Uncovering Obama's Stimulus Sham

Back to square one, Mr. President.

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By Peter Roff, Thomas Jefferson Street blog

There were few economists who really believed, despite the promises that the money would go to shovel ready projects that could begin immediately once the funding came through, that the stimulus would really create any net jobs. But something needed to be done, they said, especially in light of the Obama administration forecast that, without it, unemployment would rise about 9 percent for the first time in several decades.

Well, in what must have come as a surprise to the White House, they got both: the stimulus and unemployment up over 9 percent for the first time since the Reagan recession of the early 1980s.

It was a neat trick, managing to achieve both—but an even neater trick was the White House's invention of the idea that the impact of the stimulus be measured but the number of jobs "created or saved" by the federal largess pouring out of the treasury in its wake.

It comes as little surprise that the recipients of the stimulus money have been, to put it indelicately, cooking the books. Both ABC News and the Washington, DC Examiner have been monitoring the spending as posted on the government's recovery.gov website and have found egregious errors, including money being spent in non-existent congressional districts and public entities claiming the stimulus money saved their entire workforce.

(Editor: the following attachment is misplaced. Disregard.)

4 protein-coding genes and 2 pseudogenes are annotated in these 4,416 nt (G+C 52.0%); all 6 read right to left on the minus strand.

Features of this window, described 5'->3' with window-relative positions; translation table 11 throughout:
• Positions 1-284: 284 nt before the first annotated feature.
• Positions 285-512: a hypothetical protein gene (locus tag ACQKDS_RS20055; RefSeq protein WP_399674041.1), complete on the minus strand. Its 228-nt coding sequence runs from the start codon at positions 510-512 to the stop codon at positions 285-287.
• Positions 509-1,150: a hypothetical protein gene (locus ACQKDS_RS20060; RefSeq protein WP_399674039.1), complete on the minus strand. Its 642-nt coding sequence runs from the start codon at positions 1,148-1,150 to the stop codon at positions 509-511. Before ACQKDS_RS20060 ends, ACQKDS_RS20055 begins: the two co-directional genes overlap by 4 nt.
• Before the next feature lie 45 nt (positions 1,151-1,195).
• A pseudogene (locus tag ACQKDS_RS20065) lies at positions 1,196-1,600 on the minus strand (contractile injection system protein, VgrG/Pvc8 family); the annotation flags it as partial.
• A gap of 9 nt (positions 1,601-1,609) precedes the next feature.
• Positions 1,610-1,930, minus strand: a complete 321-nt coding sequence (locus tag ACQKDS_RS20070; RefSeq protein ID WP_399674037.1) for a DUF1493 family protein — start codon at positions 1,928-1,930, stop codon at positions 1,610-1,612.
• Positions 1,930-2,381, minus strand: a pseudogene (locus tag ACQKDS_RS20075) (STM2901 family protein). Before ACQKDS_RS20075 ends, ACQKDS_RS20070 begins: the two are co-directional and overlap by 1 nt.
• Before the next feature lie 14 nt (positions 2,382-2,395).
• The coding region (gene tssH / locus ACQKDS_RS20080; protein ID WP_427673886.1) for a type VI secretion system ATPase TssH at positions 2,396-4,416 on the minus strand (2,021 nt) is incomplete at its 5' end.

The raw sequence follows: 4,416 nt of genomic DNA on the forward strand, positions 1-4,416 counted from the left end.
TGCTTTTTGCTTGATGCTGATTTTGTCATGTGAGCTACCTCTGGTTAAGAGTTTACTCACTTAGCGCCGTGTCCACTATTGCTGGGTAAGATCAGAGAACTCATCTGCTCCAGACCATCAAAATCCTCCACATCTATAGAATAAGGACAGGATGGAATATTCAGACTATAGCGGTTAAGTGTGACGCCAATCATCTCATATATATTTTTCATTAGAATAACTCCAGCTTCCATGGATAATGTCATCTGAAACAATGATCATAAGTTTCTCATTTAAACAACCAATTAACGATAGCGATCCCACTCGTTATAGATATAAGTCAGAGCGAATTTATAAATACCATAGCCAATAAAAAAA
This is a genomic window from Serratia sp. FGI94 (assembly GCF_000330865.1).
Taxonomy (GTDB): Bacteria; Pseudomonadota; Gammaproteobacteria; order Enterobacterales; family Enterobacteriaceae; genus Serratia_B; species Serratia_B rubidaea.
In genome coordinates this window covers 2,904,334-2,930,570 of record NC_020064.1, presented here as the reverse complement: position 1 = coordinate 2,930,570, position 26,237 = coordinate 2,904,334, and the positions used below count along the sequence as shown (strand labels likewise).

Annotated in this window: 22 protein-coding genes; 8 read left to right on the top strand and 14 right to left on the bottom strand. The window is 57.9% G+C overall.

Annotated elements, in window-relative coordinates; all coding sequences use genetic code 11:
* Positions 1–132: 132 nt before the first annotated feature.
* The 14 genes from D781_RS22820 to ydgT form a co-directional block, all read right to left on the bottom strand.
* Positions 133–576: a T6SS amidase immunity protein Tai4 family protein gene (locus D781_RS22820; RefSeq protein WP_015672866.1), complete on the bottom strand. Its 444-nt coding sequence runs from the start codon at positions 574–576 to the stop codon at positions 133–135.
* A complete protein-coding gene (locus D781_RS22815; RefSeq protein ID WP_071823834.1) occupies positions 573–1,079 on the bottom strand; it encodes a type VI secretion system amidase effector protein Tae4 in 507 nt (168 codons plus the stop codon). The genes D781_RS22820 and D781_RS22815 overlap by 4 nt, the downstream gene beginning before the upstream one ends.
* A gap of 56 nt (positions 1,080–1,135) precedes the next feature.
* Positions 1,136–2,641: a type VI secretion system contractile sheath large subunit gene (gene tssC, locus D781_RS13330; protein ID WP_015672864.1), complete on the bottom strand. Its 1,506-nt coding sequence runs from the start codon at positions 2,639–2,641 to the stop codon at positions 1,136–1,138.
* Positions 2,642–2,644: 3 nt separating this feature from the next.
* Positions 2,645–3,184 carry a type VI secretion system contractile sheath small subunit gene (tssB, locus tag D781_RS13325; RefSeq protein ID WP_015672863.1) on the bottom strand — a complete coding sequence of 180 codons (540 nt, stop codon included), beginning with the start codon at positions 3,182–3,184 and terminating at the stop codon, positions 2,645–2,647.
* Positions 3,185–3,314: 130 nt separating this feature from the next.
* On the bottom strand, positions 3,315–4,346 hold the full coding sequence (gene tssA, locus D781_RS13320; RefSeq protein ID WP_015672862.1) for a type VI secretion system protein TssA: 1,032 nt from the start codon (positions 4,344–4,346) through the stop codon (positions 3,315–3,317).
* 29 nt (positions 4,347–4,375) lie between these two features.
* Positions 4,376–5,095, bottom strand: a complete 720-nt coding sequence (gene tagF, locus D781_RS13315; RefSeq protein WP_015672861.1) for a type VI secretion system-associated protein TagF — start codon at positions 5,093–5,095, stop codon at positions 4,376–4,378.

Vice President Joe Biden, when told of the problems, reportedly told those responsible for the website to "fix it."

Whether this is the original site designed to track the stimulus spending or its multi-million dollar replacement is not clear, at least to me. What is clear is that the whole idea the stimulus has been creating jobs is a sham, a fig-leaf, designed to give the administration something to talk about each time the bad jobs number comes in, as has been the case each month thus far since Obama was inaugurated.

Biden, you may recall, was put in charge of tracking the stimulus by Obama during his speech to a joint session of Congress because "Nobody messes with Joe." That's about to be put to the test, since it looks like the people who got the stimulus money have been messing with him thus far.

Having dealt with the "jobs issue" early on in his administration, President Obama thought he could move on to healthcare, a national energy tax, the abolition of "Don't ask, Don't tell," and other issues that were important to his political base. The continued increase in the unemployment numbers, coupled with the bogus claims made on the recovery.gov website, may yet force him back to square one.

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